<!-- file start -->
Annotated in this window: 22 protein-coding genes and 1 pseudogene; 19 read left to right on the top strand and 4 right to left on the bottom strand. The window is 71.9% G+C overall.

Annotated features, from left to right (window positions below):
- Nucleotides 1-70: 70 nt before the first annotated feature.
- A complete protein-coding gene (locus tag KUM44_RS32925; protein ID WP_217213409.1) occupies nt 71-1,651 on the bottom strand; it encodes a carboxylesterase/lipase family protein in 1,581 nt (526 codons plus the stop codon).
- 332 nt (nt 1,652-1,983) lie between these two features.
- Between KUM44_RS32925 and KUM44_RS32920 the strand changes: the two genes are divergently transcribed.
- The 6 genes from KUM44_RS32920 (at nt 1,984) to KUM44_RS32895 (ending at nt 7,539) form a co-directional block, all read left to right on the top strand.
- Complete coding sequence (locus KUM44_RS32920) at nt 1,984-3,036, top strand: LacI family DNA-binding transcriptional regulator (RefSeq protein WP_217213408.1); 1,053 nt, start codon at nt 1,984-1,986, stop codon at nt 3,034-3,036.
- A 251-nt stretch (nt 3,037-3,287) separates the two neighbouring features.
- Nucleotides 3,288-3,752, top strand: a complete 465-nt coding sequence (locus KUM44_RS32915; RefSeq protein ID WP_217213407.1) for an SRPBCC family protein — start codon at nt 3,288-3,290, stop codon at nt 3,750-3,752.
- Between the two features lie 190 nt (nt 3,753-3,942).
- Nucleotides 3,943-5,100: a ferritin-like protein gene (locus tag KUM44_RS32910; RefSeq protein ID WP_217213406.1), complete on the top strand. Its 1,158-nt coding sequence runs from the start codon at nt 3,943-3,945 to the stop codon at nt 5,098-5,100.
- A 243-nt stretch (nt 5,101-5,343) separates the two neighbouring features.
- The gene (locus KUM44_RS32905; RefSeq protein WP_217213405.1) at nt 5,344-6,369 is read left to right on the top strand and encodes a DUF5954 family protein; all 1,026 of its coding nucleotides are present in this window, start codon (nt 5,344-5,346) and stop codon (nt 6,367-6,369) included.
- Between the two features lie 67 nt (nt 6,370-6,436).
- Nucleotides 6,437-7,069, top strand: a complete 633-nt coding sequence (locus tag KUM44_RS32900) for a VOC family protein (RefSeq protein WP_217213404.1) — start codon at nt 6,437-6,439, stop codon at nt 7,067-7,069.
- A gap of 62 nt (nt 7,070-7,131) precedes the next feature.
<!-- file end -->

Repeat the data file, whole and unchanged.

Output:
Annotated in this window: 22 protein-coding genes and 1 pseudogene; 19 read left to right on the top strand and 4 right to left on the bottom strand. The window is 71.9% G+C overall.

Annotated features, from left to right (window positions below):
- Nucleotides 1-70: 70 nt before the first annotated feature.
- A complete protein-coding gene (locus tag KUM44_RS32925; protein ID WP_217213409.1) occupies nt 71-1,651 on the bottom strand; it encodes a carboxylesterase/lipase family protein in 1,581 nt (526 codons plus the stop codon).
- 332 nt (nt 1,652-1,983) lie between these two features.
- Between KUM44_RS32925 and KUM44_RS32920 the strand changes: the two genes are divergently transcribed.
- The 6 genes from KUM44_RS32920 (at nt 1,984) to KUM44_RS32895 (ending at nt 7,539) form a co-directional block, all read left to right on the top strand.
- Complete coding sequence (locus KUM44_RS32920) at nt 1,984-3,036, top strand: LacI family DNA-binding transcriptional regulator (RefSeq protein WP_217213408.1); 1,053 nt, start codon at nt 1,984-1,986, stop codon at nt 3,034-3,036.
- A 251-nt stretch (nt 3,037-3,287) separates the two neighbouring features.
- Nucleotides 3,288-3,752, top strand: a complete 465-nt coding sequence (locus KUM44_RS32915; RefSeq protein ID WP_217213407.1) for an SRPBCC family protein — start codon at nt 3,288-3,290, stop codon at nt 3,750-3,752.
- Between the two features lie 190 nt (nt 3,753-3,942).
- Nucleotides 3,943-5,100: a ferritin-like protein gene (locus tag KUM44_RS32910; RefSeq protein ID WP_217213406.1), complete on the top strand. Its 1,158-nt coding sequence runs from the start codon at nt 3,943-3,945 to the stop codon at nt 5,098-5,100.
- A 243-nt stretch (nt 5,101-5,343) separates the two neighbouring features.
- The gene (locus KUM44_RS32905; RefSeq protein WP_217213405.1) at nt 5,344-6,369 is read left to right on the top strand and encodes a DUF5954 family protein; all 1,026 of its coding nucleotides are present in this window, start codon (nt 5,344-5,346) and stop codon (nt 6,367-6,369) included.
- Between the two features lie 67 nt (nt 6,370-6,436).
- Nucleotides 6,437-7,069, top strand: a complete 633-nt coding sequence (locus tag KUM44_RS32900) for a VOC family protein (RefSeq protein WP_217213404.1) — start codon at nt 6,437-6,439, stop codon at nt 7,067-7,069.
- A gap of 62 nt (nt 7,070-7,131) precedes the next feature.